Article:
Despite the odd rhythmic dip, DROP THE DEAD DONKEY: THE REAWAKENING! has lost none of its acerbic wit.

3.5 out of 5 stars

In the 1990s the internet was still a different place. News media, although adopting the 24-hour format, was still regarded as more or less reliable. Or was it?

DROP THE DEAD DONKEY, which ran from 1990 to 1998, provided a satirical take on the world of news and, more specifically, GlobeLink News, the shambolic and angst-ridden comic creation of Andy Hamilton and Guy Jenkin...

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Theatre Review: PRISM – Waterside Arts, Sale

PRISM mixes music, lights and thematic projections to deliver not just a performance, but an experience.

4 out of 5 stars

This year, Sale Waterside Arts is offering a family-friendly winter festival to kick off its festive period. PRISM is a community-led three-day event comprising a light projection trail complimented by Sentinel – a work conceived and performed by Richard Evans.

The light trail itself consists of ever-changing coloured bauble projections, which have all been created from ideas submitted by t...

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Theatre Review: TO WONG FOO THE MUSICAL – Hope Mill Theatre, Manchester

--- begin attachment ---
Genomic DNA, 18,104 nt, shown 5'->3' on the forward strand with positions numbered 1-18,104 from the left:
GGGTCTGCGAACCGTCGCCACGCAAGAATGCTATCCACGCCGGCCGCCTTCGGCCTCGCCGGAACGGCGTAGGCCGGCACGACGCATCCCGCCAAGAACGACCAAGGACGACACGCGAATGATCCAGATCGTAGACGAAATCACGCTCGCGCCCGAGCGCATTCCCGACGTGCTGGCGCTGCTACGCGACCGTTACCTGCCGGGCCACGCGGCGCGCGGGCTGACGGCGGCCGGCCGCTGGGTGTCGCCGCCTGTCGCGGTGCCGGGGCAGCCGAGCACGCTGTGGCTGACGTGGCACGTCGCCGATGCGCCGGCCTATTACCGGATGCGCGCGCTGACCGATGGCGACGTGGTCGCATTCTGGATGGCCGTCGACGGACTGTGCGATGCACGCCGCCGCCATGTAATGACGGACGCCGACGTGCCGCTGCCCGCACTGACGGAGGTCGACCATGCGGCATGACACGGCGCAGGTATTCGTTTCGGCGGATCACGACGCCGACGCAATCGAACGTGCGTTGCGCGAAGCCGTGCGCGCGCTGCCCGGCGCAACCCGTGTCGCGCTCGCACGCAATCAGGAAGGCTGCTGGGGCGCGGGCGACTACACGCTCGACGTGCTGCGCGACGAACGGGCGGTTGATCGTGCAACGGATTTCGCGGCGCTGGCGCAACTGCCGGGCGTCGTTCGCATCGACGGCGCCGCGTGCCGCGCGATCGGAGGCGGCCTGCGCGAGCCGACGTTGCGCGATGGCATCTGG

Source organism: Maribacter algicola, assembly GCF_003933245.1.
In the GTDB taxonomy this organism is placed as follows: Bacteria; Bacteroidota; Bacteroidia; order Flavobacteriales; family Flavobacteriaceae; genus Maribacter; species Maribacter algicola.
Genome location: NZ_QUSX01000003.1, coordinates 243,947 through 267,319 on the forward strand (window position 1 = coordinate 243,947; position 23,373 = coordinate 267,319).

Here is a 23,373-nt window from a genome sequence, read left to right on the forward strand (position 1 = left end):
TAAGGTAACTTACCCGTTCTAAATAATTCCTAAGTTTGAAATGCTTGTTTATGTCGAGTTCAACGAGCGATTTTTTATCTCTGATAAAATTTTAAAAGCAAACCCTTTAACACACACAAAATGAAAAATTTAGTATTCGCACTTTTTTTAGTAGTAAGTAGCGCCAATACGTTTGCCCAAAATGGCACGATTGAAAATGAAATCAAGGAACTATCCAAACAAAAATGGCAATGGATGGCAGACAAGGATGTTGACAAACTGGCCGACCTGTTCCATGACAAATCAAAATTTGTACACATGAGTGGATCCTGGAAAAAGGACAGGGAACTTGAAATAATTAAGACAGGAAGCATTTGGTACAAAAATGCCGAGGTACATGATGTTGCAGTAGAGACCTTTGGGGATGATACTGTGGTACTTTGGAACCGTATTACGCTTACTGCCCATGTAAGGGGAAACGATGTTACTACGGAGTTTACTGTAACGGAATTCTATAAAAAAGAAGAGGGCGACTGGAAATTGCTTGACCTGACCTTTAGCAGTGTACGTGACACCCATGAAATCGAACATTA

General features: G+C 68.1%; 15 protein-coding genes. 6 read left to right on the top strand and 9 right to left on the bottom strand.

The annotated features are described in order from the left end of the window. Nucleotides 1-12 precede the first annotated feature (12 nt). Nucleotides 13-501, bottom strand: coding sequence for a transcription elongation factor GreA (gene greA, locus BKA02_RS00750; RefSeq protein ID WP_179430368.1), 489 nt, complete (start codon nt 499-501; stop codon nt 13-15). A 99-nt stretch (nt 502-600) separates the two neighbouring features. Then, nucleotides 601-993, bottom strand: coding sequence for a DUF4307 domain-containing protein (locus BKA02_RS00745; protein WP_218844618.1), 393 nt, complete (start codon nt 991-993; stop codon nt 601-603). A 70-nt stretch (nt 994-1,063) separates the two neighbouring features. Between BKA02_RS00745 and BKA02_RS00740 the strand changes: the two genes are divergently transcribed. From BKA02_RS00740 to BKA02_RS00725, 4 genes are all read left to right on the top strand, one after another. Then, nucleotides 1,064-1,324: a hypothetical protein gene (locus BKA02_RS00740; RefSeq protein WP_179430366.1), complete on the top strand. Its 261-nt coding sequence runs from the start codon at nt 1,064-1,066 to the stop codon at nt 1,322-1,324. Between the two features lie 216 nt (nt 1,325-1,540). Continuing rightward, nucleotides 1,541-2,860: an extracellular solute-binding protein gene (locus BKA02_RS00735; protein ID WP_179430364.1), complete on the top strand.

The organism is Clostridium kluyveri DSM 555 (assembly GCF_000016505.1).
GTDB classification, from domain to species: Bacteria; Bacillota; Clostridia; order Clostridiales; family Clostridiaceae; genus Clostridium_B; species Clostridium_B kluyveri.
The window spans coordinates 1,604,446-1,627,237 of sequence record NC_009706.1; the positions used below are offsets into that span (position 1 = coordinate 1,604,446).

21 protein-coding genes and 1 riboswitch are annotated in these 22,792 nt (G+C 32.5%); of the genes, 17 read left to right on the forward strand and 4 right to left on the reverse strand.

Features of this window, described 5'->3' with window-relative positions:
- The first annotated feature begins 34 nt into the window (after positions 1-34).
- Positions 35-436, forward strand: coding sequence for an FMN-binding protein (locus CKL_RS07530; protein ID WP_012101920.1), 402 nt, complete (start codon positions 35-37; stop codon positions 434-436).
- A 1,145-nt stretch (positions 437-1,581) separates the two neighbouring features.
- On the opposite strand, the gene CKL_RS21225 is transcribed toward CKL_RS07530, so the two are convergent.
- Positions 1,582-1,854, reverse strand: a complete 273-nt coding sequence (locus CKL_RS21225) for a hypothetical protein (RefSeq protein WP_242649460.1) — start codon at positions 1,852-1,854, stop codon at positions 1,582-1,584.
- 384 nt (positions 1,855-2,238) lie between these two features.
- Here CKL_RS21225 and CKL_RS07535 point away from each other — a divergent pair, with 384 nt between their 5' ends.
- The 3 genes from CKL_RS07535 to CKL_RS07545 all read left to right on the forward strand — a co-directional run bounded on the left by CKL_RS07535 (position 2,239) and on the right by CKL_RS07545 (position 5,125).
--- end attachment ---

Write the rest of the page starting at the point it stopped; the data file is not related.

Pablo Gomez Jones, Gregory Haney and Peter Caulfield in TO WONG FOO THE MUSICAL. Photo Credit: Pamela Raith

Fast-paced, full of energy and a whole lot of attitude, TO WONG FOO THE MUSICAL is feel-good theatre at its best.

5 out of 5 stars

Last year saw Hope Mill Theatre staged the European premiere of the musical adaptation of CINDERELLA. This year, they have secured the world premiere of TO WONG FOO THE MUSICAL – and what an utter sumptuous joy it is.

Based on the iconic 1995 film, which tells the story of thr...

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Theatre Review: SHYLOCK – Waterside Arts, Sale

Part history lecture and part dramatic performance, Gareth Armstrong’s one-man’s performance of SHYLOCK is powerful and mesmerising.

5 out of 5 stars

Who is Shylock? A caricature? A grotesque? A construction of two thousand years of persecution? All these questions are posed and answered in Gareth Armstrong’s one man tour de force, Shylock, where using the device of Tubal, an eight line and one scene associate of Shylock, he takes us on a tour of not only the play but the systematic antisemitism that informe...

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Theatre Review: CASTING THE RUNES – Waterside Arts, Sale

Designed to frighten and delight in equal measure, CASTING THE RUNES is an excellent retelling of the M.R. James’ supernatural thriller.

4.5 out of 5 stars

Adapting a classic story is always a tightrope; adhere too closely, and the play runs the risk of being slow-paced; adapt too much, and you lose the essence. Pleasingly, Box Tale Soup’s retelling of the classic M.R. James’ story CASTING THE RUNES hits the audience note perfect.

The supernatural tale concerns Professor Duning (Noel Byrne) and Harrington (Ant...